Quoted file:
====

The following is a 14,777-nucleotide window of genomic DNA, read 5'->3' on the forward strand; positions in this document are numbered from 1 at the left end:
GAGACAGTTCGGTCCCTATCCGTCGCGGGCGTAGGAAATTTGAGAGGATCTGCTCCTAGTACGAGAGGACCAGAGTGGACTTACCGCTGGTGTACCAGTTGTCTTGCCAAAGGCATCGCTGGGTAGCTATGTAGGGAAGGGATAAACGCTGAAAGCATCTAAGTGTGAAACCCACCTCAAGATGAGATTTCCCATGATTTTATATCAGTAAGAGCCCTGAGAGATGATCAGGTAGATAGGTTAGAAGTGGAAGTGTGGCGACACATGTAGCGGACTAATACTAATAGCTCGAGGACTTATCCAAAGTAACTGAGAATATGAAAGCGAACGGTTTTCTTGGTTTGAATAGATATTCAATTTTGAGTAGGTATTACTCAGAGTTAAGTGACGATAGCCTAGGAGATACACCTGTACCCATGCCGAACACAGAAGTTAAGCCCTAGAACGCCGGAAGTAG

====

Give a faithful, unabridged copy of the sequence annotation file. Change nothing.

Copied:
The following is a 14,777-nucleotide window of genomic DNA, read 5'->3' on the forward strand; positions in this document are numbered from 1 at the left end:
GAGACAGTTCGGTCCCTATCCGTCGCGGGCGTAGGAAATTTGAGAGGATCTGCTCCTAGTACGAGAGGACCAGAGTGGACTTACCGCTGGTGTACCAGTTGTCTTGCCAAAGGCATCGCTGGGTAGCTATGTAGGGAAGGGATAAACGCTGAAAGCATCTAAGTGTGAAACCCACCTCAAGATGAGATTTCCCATGATTTTATATCAGTAAGAGCCCTGAGAGATGATCAGGTAGATAGGTTAGAAGTGGAAGTGTGGCGACACATGTAGCGGACTAATACTAATAGCTCGAGGACTTATCCAAAGTAACTGAGAATATGAAAGCGAACGGTTTTCTTGGTTTGAATAGATATTCAATTTTGAGTAGGTATTACTCAGAGTTAAGTGACGATAGCCTAGGAGATACACCTGTACCCATGCCGAACACAGAAGTTAAGCCCTAGAACGCCGGAAGTAG